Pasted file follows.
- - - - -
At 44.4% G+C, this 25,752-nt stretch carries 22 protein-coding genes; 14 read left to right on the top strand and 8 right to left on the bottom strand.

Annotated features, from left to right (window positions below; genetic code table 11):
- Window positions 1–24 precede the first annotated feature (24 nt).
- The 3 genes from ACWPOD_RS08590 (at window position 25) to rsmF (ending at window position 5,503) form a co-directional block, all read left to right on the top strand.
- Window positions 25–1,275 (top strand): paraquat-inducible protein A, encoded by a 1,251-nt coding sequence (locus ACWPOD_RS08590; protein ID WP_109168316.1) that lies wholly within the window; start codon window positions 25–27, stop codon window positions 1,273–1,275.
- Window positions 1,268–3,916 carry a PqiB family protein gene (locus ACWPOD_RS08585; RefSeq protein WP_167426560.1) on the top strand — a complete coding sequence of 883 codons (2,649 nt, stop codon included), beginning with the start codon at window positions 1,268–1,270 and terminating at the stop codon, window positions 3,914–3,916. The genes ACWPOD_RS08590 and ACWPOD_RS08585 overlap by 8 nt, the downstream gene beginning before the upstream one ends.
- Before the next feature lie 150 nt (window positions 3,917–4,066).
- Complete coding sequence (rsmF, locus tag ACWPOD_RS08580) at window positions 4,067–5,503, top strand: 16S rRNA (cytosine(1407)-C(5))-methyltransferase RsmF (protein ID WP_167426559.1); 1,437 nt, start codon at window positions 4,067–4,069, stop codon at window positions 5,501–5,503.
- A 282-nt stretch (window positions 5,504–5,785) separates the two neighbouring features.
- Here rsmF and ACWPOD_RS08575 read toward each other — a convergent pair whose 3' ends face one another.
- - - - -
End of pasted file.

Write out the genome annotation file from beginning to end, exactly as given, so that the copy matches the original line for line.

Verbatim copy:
At 44.4% G+C, this 25,752-nt stretch carries 22 protein-coding genes; 14 read left to right on the top strand and 8 right to left on the bottom strand.

Annotated features, from left to right (window positions below; genetic code table 11):
- Window positions 1–24 precede the first annotated feature (24 nt).
- The 3 genes from ACWPOD_RS08590 (at window position 25) to rsmF (ending at window position 5,503) form a co-directional block, all read left to right on the top strand.
- Window positions 25–1,275 (top strand): paraquat-inducible protein A, encoded by a 1,251-nt coding sequence (locus ACWPOD_RS08590; protein ID WP_109168316.1) that lies wholly within the window; start codon window positions 25–27, stop codon window positions 1,273–1,275.
- Window positions 1,268–3,916 carry a PqiB family protein gene (locus ACWPOD_RS08585; RefSeq protein WP_167426560.1) on the top strand — a complete coding sequence of 883 codons (2,649 nt, stop codon included), beginning with the start codon at window positions 1,268–1,270 and terminating at the stop codon, window positions 3,914–3,916. The genes ACWPOD_RS08590 and ACWPOD_RS08585 overlap by 8 nt, the downstream gene beginning before the upstream one ends.
- Before the next feature lie 150 nt (window positions 3,917–4,066).
- Complete coding sequence (rsmF, locus tag ACWPOD_RS08580) at window positions 4,067–5,503, top strand: 16S rRNA (cytosine(1407)-C(5))-methyltransferase RsmF (protein ID WP_167426559.1); 1,437 nt, start codon at window positions 4,067–4,069, stop codon at window positions 5,501–5,503.
- A 282-nt stretch (window positions 5,504–5,785) separates the two neighbouring features.
- Here rsmF and ACWPOD_RS08575 read toward each other — a convergent pair whose 3' ends face one another.